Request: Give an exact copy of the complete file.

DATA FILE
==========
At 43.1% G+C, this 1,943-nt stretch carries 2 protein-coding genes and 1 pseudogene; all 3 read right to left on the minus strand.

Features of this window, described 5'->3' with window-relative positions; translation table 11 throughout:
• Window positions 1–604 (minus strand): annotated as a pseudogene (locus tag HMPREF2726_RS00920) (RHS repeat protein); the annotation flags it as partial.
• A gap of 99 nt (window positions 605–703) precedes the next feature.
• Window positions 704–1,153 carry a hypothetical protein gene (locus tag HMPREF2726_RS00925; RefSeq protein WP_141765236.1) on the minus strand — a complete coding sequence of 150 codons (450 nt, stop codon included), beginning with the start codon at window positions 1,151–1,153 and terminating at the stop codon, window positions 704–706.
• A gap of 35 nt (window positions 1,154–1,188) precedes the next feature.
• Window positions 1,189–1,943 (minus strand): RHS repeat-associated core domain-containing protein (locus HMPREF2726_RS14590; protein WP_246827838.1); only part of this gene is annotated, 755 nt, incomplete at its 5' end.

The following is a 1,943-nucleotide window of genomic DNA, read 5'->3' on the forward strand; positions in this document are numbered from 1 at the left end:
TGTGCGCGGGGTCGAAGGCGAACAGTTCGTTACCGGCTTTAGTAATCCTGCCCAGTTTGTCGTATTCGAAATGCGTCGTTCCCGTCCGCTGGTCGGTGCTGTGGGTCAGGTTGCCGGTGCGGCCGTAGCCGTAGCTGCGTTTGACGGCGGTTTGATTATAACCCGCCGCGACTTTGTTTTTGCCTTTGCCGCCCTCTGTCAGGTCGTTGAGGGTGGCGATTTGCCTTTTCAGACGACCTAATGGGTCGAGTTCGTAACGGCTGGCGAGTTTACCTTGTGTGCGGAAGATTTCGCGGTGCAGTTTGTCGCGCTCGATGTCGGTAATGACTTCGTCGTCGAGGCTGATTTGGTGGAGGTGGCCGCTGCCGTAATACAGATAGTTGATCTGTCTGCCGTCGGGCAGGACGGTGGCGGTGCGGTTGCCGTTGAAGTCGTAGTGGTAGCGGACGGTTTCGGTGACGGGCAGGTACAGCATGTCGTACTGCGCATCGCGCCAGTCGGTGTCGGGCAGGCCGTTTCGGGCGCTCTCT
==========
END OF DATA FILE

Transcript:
At 43.1% G+C, this 1,943-nt stretch carries 2 protein-coding genes and 1 pseudogene; all 3 read right to left on the minus strand.

Features of this window, described 5'->3' with window-relative positions; translation table 11 throughout:
• Window positions 1–604 (minus strand): annotated as a pseudogene (locus tag HMPREF2726_RS00920) (RHS repeat protein); the annotation flags it as partial.
• A gap of 99 nt (window positions 605–703) precedes the next feature.
• Window positions 704–1,153 carry a hypothetical protein gene (locus tag HMPREF2726_RS00925; RefSeq protein WP_141765236.1) on the minus strand — a complete coding sequence of 150 codons (450 nt, stop codon included), beginning with the start codon at window positions 1,151–1,153 and terminating at the stop codon, window positions 704–706.
• A gap of 35 nt (window positions 1,154–1,188) precedes the next feature.
• Window positions 1,189–1,943 (minus strand): RHS repeat-associated core domain-containing protein (locus HMPREF2726_RS14590; protein WP_246827838.1); only part of this gene is annotated, 755 nt, incomplete at its 5' end.

The following is a 1,943-nucleotide window of genomic DNA, read 5'->3' on the forward strand; positions in this document are numbered from 1 at the left end:
TGTGCGCGGGGTCGAAGGCGAACAGTTCGTTACCGGCTTTAGTAATCCTGCCCAGTTTGTCGTATTCGAAATGCGTCGTTCCCGTCCGCTGGTCGGTGCTGTGGGTCAGGTTGCCGGTGCGGCCGTAGCCGTAGCTGCGTTTGACGGCGGTTTGATTATAACCCGCCGCGACTTTGTTTTTGCCTTTGCCGCCCTCTGTCAGGTCGTTGAGGGTGGCGATTTGCCTTTTCAGACGACCTAATGGGTCGAGTTCGTAACGGCTGGCGAGTTTACCTTGTGTGCGGAAGATTTCGCGGTGCAGTTTGTCGCGCTCGATGTCGGTAATGACTTCGTCGTCGAGGCTGATTTGGTGGAGGTGGCCGCTGCCGTAATACAGATAGTTGATCTGTCTGCCGTCGGGCAGGACGGTGGCGGTGCGGTTGCCGTTGAAGTCGTAGTGGTAGCGGACGGTTTCGGTGACGGGCAGGTACAGCATGTCGTACTGCGCATCGCGCCAGTCGGTGTCGGGCAGGCCGTTTCGGGCGCTCTCT